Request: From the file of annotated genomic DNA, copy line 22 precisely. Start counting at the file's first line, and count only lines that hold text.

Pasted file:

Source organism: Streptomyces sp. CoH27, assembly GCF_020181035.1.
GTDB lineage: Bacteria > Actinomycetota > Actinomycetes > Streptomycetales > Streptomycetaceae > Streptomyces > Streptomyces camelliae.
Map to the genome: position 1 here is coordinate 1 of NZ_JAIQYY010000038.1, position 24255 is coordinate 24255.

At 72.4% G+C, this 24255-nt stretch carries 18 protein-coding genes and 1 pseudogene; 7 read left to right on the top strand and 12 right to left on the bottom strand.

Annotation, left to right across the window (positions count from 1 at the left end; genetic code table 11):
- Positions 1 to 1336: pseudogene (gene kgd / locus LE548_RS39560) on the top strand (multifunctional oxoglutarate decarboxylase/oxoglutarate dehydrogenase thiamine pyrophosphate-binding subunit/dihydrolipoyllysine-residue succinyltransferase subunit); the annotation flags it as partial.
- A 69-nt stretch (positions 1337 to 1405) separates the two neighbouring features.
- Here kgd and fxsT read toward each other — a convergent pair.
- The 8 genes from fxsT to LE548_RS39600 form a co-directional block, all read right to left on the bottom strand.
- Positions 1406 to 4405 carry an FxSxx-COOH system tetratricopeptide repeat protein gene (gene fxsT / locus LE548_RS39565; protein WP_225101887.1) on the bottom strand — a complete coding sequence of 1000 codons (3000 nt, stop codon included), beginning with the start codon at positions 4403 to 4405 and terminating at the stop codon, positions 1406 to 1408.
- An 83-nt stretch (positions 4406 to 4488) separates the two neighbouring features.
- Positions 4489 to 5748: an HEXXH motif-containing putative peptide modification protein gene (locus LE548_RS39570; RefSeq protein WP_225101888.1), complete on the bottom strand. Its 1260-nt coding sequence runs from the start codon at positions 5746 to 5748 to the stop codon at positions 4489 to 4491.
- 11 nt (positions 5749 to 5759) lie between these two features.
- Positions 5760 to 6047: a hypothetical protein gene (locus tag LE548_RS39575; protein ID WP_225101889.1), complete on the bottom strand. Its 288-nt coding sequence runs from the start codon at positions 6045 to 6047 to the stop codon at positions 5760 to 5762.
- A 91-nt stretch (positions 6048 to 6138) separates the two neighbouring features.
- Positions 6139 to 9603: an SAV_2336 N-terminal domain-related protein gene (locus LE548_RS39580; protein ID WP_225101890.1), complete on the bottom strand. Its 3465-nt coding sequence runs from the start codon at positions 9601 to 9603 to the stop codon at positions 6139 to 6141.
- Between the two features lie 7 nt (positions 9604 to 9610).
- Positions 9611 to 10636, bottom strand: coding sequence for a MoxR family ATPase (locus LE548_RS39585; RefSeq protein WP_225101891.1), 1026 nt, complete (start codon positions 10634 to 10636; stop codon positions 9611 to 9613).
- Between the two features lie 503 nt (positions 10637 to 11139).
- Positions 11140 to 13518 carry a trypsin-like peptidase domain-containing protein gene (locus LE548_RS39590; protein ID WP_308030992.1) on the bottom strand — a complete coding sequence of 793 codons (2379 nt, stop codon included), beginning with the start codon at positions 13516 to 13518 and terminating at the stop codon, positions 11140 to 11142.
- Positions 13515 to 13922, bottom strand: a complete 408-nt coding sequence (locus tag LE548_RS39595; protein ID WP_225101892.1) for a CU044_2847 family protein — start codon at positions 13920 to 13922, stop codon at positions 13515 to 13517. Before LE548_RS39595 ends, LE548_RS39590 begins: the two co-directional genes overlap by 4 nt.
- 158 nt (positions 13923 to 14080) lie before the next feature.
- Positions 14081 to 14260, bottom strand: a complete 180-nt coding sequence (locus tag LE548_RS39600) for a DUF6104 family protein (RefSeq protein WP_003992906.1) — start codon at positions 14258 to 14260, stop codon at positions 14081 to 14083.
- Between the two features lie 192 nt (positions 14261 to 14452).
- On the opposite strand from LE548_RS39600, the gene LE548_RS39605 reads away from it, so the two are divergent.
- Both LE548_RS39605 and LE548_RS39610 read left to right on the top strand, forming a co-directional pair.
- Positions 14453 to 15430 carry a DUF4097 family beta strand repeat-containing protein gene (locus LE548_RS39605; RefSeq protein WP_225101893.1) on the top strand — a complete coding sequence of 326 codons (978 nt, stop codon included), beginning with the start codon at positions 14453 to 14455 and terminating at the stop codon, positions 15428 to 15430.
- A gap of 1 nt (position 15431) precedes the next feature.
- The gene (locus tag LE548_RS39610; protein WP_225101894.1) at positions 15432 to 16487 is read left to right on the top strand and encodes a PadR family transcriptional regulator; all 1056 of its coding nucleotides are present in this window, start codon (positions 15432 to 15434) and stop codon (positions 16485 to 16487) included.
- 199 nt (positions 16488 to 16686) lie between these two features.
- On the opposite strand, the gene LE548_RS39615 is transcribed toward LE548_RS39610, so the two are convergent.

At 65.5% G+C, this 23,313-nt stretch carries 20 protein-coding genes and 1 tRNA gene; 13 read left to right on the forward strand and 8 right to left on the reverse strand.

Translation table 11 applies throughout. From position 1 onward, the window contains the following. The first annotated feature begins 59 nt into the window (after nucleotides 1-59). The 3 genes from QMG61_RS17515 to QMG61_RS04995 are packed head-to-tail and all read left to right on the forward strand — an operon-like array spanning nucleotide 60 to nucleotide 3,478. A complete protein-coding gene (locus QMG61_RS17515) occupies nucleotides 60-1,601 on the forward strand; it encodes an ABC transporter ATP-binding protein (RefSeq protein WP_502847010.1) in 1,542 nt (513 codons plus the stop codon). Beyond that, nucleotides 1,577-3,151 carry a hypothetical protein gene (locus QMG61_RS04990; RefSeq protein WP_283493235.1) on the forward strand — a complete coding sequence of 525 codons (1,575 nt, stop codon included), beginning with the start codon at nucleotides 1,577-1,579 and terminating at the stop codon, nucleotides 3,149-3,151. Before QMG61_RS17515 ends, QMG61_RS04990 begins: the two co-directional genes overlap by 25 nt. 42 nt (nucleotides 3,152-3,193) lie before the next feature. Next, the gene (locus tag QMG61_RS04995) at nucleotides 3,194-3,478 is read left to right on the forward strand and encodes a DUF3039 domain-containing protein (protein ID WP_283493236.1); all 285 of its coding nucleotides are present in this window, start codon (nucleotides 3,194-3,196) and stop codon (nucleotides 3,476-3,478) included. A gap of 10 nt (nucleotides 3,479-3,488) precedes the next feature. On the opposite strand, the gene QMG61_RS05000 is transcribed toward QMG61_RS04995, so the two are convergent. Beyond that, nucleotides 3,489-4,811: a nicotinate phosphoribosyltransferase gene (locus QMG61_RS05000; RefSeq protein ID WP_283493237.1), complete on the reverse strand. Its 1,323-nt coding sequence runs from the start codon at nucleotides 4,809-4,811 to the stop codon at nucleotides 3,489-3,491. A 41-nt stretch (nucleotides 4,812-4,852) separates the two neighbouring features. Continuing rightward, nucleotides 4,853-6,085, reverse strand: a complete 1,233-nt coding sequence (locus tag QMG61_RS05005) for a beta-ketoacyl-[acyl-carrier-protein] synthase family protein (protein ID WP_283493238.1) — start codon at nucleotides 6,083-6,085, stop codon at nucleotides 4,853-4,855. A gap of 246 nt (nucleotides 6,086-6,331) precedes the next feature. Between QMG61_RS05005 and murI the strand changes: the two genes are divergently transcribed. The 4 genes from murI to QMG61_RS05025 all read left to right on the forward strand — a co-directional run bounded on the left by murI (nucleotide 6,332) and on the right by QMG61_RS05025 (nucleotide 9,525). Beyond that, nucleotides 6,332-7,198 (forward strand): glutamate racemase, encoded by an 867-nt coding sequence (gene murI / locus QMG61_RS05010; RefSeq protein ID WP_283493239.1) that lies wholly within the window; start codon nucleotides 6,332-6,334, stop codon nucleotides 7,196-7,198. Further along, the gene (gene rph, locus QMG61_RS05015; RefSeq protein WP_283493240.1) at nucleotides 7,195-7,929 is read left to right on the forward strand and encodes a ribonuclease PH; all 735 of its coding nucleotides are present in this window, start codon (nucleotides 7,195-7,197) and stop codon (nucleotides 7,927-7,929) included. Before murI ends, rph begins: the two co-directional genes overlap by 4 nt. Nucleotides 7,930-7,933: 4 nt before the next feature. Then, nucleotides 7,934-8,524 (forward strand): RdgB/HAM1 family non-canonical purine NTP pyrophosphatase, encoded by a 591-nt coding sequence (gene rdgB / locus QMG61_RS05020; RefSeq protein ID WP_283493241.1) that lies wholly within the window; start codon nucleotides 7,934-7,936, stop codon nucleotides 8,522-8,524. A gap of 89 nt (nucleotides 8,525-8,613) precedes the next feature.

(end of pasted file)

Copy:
- 158 nt (positions 13923 to 14080) lie before the next feature.